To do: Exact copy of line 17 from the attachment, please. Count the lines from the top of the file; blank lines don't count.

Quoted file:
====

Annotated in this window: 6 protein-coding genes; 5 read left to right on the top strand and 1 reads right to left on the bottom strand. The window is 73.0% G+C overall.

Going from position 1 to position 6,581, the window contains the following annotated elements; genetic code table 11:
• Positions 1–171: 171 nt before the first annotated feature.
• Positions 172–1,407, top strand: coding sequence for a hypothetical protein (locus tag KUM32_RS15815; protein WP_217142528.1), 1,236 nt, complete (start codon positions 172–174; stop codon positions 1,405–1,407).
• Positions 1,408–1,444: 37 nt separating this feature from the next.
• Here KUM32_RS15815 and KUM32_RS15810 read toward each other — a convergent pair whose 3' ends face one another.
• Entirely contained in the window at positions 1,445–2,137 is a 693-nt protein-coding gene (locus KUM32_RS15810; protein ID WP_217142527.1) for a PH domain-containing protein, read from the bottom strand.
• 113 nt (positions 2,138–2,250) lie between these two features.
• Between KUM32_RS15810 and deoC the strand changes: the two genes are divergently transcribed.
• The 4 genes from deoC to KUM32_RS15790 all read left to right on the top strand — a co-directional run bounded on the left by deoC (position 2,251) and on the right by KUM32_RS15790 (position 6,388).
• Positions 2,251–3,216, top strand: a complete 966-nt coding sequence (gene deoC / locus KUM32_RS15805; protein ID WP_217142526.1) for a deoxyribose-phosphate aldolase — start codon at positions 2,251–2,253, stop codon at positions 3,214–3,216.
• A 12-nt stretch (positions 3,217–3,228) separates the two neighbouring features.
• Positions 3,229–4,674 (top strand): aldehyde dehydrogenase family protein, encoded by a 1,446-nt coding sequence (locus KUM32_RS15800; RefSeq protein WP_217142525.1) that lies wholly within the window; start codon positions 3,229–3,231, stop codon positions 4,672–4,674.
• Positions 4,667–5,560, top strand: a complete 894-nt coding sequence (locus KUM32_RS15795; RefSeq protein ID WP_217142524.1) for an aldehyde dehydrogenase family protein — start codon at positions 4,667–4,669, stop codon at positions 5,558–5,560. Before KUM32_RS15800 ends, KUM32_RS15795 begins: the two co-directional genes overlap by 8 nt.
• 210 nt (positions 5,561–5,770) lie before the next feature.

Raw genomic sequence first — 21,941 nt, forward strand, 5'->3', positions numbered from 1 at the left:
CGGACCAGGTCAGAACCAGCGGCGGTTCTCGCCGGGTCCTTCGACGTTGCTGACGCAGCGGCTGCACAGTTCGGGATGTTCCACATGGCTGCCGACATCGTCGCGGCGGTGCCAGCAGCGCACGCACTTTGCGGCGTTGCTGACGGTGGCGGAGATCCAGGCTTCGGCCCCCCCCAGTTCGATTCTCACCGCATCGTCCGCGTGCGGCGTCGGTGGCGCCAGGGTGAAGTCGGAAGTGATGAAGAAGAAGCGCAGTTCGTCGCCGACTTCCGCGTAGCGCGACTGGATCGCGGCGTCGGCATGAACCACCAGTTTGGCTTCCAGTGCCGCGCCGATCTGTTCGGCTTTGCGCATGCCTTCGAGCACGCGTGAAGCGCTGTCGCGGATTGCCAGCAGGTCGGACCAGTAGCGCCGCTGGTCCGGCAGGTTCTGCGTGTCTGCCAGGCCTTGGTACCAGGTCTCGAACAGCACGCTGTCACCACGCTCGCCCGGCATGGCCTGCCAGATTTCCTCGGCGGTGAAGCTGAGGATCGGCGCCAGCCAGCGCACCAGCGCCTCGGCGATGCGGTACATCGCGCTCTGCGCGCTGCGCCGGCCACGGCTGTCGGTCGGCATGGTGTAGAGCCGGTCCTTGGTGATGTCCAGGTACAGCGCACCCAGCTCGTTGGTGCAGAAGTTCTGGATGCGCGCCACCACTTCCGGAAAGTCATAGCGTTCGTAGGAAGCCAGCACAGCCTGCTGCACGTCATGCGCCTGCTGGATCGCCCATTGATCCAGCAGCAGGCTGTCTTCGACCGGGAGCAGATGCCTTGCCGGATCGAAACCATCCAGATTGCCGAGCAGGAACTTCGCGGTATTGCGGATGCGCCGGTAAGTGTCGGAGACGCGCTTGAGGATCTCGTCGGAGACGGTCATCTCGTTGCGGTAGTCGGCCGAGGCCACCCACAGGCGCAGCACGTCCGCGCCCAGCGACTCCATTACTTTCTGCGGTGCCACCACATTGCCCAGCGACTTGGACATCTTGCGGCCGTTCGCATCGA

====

CGGACCAGGTCAGAACCAGCGGCGGTTCTCGCCGGGTCCTTCGACGTTGCTGACGCAGCGGCTGCACAGTTCGGGATGTTCCACATGGCTGCCGACATCGTCGCGGCGGTGCCAGCAGCGCACGCACTTTGCGGCGTTGCTGACGGTGGCGGAGATCCAGGCTTCGGCCCCCCCCAGTTCGATTCTCACCGCATCGTCCGCGTGCGGCGTCGGTGGCGCCAGGGTGAAGTCGGAAGTGATGAAGAAGAAGCGCAGTTCGTCGCCGACTTCCGCGTAGCGCGACTGGATCGCGGCGTCGGCATGAACCACCAGTTTGGCTTCCAGTGCCGCGCCGATCTGTTCGGCTTTGCGCATGCCTTCGAGCACGCGTGAAGCGCTGTCGCGGATTGCCAGCAGGTCGGACCAGTAGCGCCGCTGGTCCGGCAGGTTCTGCGTGTCTGCCAGGCCTTGGTACCAGGTCTCGAACAGCACGCTGTCACCACGCTCGCCCGGCATGGCCTGCCAGATTTCCTCGGCGGTGAAGCTGAGGATCGGCGCCAGCCAGCGCACCAGCGCCTCGGCGATGCGGTACATCGCGCTCTGCGCGCTGCGCCGGCCACGGCTGTCGGTCGGCATGGTGTAGAGCCGGTCCTTGGTGATGTCCAGGTACAGCGCACCCAGCTCGTTGGTGCAGAAGTTCTGGATGCGCGCCACCACTTCCGGAAAGTCATAGCGTTCGTAGGAAGCCAGCACAGCCTGCTGCACGTCATGCGCCTGCTGGATCGCCCATTGATCCAGCAGCAGGCTGTCTTCGACCGGGAGCAGATGCCTTGCCGGATCGAAACCATCCAGATTGCCGAGCAGGAACTTCGCGGTATTGCGGATGCGCCGGTAAGTGTCGGAGACGCGCTTGAGGATCTCGTCGGAGACGGTCATCTCGTTGCGGTAGTCGGCCGAGGCCACCCACAGGCGCAGCACGTCCGCGCCCAGCGACTCCATTACTTTCTGCGGTGCCACCACATTGCCCAGCGACTTGGACATCTTGCGGCCGTTCGCATCGA